Abstract P414: Omega-3 Fatty Acids Modify the Genetic Risk of Early Onset Acute Coronary Syndrome
Background: Recent gene-environment interaction studies suggest that diet may influence an individual’s genetic predisposition to cardiovascular risk. We tested the hypothesis that omega-3 fatty acid intake may influence the risk for acute coronary syndrome (ACS) conferred by genetic polymorphisms among patients with premature ACS.
Methods: Our study population consisted of 706 patients of white European descent enrolled in GENESIS PRAXY, a multicentre prospective cohort study of patients aged 18 to 55 years hospitalized with ACS. We used a case-only design to investigate gene-environment interactions between the omega-3 index (a validated biomarker of omega-3 fatty acid intake) and 30 single nucleotide polymorphisms (SNPs) that have been robustly associated with ACS. We used logistic regression to study the associations between each SNP and the omega-3 index. Interaction was also assessed between the omega-3 index and a genetic risk score generated from the 30 SNPs as a simple unweighted count of the risk alleles for each SNP. All the SNPs used in the genetic risk score were uncorrelated (r2 <0.3). We further adjusted all models for age and sex.
Results: The median age of our population was 49 years and 72.1% were male. Median omega-3 index was 3.35% (interquartile range 2.81-4.07%). None of the SNPs deviated from Hardy-Weinberg equilibrium. A synergistic multiplicative interaction for increased ACS risk was found between carriers of chromosome 9p21 variant rs4977574 and low omega-3 index (OR 1.57, 95% CI 1.07-2.32, p=0.02), but did not reach significance after correction for multiple testing. Similar results were obtained in the adjusted model (OR 1.55, 95% CI 1.05-2.29, p=0.03). We did not observe interaction between the genetic risk score and the omega-3 index.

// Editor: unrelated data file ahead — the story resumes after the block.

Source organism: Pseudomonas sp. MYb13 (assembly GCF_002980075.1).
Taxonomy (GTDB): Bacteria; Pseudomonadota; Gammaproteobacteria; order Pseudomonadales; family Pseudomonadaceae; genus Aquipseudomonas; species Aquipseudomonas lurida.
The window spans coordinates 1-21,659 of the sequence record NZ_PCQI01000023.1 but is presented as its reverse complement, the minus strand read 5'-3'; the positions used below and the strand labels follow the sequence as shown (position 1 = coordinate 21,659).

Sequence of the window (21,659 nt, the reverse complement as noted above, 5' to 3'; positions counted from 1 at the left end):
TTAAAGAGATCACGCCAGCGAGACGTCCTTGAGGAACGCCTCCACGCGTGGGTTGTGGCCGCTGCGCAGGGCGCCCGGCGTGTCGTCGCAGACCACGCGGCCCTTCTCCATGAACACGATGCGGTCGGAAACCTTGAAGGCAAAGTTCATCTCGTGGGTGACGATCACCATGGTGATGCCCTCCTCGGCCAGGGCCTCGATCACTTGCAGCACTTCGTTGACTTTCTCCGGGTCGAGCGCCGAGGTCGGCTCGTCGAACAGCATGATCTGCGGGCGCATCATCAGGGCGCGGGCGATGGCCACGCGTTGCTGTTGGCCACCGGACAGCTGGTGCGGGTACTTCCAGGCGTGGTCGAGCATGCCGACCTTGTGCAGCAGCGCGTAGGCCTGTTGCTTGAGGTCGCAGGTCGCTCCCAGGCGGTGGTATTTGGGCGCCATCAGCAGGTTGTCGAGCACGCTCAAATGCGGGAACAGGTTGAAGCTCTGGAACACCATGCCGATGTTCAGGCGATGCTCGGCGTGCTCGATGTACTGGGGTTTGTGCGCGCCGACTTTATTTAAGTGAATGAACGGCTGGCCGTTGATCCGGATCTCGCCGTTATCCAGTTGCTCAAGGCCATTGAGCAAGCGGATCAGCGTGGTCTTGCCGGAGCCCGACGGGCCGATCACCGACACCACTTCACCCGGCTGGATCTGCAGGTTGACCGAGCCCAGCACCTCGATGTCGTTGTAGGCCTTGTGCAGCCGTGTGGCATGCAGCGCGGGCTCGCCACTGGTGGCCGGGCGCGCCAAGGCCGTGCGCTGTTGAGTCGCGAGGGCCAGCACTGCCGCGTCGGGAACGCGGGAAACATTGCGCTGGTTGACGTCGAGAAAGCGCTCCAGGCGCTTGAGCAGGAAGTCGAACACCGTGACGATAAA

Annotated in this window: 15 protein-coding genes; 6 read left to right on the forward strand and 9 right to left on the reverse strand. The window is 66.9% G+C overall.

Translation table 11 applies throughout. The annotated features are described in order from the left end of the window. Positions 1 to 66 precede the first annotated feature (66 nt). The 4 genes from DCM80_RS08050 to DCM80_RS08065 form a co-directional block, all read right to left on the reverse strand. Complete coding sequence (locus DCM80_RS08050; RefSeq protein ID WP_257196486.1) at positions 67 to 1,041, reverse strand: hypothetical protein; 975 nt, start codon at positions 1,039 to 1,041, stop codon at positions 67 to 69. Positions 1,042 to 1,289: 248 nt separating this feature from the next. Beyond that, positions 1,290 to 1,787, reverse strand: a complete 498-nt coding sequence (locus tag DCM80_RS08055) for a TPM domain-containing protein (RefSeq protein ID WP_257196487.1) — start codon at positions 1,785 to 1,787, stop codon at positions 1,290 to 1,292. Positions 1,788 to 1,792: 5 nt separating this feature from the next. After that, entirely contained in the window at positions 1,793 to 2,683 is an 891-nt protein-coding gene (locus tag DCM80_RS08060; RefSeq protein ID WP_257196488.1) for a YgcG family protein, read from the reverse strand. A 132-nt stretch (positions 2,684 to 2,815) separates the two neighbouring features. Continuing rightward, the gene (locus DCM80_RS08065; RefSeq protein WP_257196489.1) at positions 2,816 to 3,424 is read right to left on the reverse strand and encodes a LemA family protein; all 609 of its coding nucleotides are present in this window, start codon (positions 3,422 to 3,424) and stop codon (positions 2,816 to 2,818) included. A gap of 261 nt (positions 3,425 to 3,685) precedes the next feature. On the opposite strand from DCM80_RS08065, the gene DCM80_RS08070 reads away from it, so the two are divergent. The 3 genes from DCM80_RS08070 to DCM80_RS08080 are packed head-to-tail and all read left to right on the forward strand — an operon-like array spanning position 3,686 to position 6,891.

Conclusions: In conclusion, our results suggest that omega-3 fatty acid intake may modify the genetic risk conferred by chromosome 9p21 variation among ACS patients but require independent replication in other cohorts. Further validation research is also warranted to examine whether this interaction occurs in other ethnic groups.
Author Disclosures: S.S.L. Leung Yinko: None. J.C. Engert: None. G. Thanassoulis`: None. K.D. Stark: None. M. Avgil Tsadok: None. L. Pilote: None.
- © 2014 by American Heart Association, Inc.